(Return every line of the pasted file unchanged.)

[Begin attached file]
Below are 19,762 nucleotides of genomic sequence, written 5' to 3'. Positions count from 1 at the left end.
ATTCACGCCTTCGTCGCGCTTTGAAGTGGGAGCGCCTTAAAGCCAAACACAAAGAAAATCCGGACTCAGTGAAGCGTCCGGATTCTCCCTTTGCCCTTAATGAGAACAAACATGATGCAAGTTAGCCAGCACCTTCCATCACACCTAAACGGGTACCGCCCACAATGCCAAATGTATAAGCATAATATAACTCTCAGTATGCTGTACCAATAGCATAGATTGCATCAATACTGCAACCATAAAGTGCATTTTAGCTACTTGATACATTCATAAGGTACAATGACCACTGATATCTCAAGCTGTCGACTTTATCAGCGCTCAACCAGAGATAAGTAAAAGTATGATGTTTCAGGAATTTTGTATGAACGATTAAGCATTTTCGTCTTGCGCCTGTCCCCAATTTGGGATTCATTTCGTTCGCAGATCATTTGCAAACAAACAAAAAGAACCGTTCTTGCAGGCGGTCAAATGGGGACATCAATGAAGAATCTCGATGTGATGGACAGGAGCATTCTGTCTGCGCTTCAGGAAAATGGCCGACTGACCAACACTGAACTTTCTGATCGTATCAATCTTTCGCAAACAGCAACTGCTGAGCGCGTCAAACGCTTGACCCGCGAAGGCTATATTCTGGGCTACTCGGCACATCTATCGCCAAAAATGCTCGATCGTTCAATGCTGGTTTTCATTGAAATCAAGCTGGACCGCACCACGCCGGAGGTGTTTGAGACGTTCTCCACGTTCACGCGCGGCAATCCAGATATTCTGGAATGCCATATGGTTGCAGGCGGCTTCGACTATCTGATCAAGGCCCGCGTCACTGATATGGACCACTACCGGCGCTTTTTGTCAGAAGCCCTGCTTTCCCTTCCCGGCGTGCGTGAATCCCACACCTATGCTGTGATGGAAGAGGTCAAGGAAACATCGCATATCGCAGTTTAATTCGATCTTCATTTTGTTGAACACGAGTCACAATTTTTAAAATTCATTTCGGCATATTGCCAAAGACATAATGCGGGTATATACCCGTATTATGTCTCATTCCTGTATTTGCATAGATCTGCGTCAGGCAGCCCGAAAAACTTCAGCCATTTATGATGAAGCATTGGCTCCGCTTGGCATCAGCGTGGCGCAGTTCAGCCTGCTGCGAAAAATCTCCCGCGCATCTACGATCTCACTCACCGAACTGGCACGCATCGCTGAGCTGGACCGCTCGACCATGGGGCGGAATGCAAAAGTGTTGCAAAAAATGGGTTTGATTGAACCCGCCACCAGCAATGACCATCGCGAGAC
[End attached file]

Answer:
Below are 19,762 nucleotides of genomic sequence, written 5' to 3'. Positions count from 1 at the left end.
ATTCACGCCTTCGTCGCGCTTTGAAGTGGGAGCGCCTTAAAGCCAAACACAAAGAAAATCCGGACTCAGTGAAGCGTCCGGATTCTCCCTTTGCCCTTAATGAGAACAAACATGATGCAAGTTAGCCAGCACCTTCCATCACACCTAAACGGGTACCGCCCACAATGCCAAATGTATAAGCATAATATAACTCTCAGTATGCTGTACCAATAGCATAGATTGCATCAATACTGCAACCATAAAGTGCATTTTAGCTACTTGATACATTCATAAGGTACAATGACCACTGATATCTCAAGCTGTCGACTTTATCAGCGCTCAACCAGAGATAAGTAAAAGTATGATGTTTCAGGAATTTTGTATGAACGATTAAGCATTTTCGTCTTGCGCCTGTCCCCAATTTGGGATTCATTTCGTTCGCAGATCATTTGCAAACAAACAAAAAGAACCGTTCTTGCAGGCGGTCAAATGGGGACATCAATGAAGAATCTCGATGTGATGGACAGGAGCATTCTGTCTGCGCTTCAGGAAAATGGCCGACTGACCAACACTGAACTTTCTGATCGTATCAATCTTTCGCAAACAGCAACTGCTGAGCGCGTCAAACGCTTGACCCGCGAAGGCTATATTCTGGGCTACTCGGCACATCTATCGCCAAAAATGCTCGATCGTTCAATGCTGGTTTTCATTGAAATCAAGCTGGACCGCACCACGCCGGAGGTGTTTGAGACGTTCTCCACGTTCACGCGCGGCAATCCAGATATTCTGGAATGCCATATGGTTGCAGGCGGCTTCGACTATCTGATCAAGGCCCGCGTCACTGATATGGACCACTACCGGCGCTTTTTGTCAGAAGCCCTGCTTTCCCTTCCCGGCGTGCGTGAATCCCACACCTATGCTGTGATGGAAGAGGTCAAGGAAACATCGCATATCGCAGTTTAATTCGATCTTCATTTTGTTGAACACGAGTCACAATTTTTAAAATTCATTTCGGCATATTGCCAAAGACATAATGCGGGTATATACCCGTATTATGTCTCATTCCTGTATTTGCATAGATCTGCGTCAGGCAGCCCGAAAAACTTCAGCCATTTATGATGAAGCATTGGCTCCGCTTGGCATCAGCGTGGCGCAGTTCAGCCTGCTGCGAAAAATCTCCCGCGCATCTACGATCTCACTCACCGAACTGGCACGCATCGCTGAGCTGGACCGCTCGACCATGGGGCGGAATGCAAAAGTGTTGCAAAAAATGGGTTTGATTGAACCCGCCACCAGCAATGACCATCGCGAGAC